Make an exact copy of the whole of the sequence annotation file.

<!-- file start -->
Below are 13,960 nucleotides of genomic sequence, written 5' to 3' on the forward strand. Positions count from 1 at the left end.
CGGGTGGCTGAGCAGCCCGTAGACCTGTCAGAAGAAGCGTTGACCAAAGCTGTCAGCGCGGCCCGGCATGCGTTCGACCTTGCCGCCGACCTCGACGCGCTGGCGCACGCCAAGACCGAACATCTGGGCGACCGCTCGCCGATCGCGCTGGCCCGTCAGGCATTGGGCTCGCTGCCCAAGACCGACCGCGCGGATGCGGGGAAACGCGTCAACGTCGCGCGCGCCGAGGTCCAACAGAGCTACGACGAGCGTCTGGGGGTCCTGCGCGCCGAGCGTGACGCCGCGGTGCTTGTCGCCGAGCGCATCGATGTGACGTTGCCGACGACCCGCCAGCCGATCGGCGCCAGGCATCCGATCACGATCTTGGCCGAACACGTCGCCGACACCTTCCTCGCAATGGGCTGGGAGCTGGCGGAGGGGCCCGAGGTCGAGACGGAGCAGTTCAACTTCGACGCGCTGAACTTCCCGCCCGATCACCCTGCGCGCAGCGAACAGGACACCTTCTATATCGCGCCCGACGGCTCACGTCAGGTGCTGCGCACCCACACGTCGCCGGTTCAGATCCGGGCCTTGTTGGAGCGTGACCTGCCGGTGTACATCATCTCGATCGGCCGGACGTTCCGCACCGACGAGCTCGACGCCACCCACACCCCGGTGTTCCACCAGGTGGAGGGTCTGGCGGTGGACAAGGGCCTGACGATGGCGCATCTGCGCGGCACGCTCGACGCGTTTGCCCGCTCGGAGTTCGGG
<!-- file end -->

Below are 13,960 nucleotides of genomic sequence, written 5' to 3' on the forward strand. Positions count from 1 at the left end.
CGGGTGGCTGAGCAGCCCGTAGACCTGTCAGAAGAAGCGTTGACCAAAGCTGTCAGCGCGGCCCGGCATGCGTTCGACCTTGCCGCCGACCTCGACGCGCTGGCGCACGCCAAGACCGAACATCTGGGCGACCGCTCGCCGATCGCGCTGGCCCGTCAGGCATTGGGCTCGCTGCCCAAGACCGACCGCGCGGATGCGGGGAAACGCGTCAACGTCGCGCGCGCCGAGGTCCAACAGAGCTACGACGAGCGTCTGGGGGTCCTGCGCGCCGAGCGTGACGCCGCGGTGCTTGTCGCCGAGCGCATCGATGTGACGTTGCCGACGACCCGCCAGCCGATCGGCGCCAGGCATCCGATCACGATCTTGGCCGAACACGTCGCCGACACCTTCCTCGCAATGGGCTGGGAGCTGGCGGAGGGGCCCGAGGTCGAGACGGAGCAGTTCAACTTCGACGCGCTGAACTTCCCGCCCGATCACCCTGCGCGCAGCGAACAGGACACCTTCTATATCGCGCCCGACGGCTCACGTCAGGTGCTGCGCACCCACACGTCGCCGGTTCAGATCCGGGCCTTGTTGGAGCGTGACCTGCCGGTGTACATCATCTCGATCGGCCGGACGTTCCGCACCGACGAGCTCGACGCCACCCACACCCCGGTGTTCCACCAGGTGGAGGGTCTGGCGGTGGACAAGGGCCTGACGATGGCGCATCTGCGCGGCACGCTCGACGCGTTTGCCCGCTCGGAGTTCGGG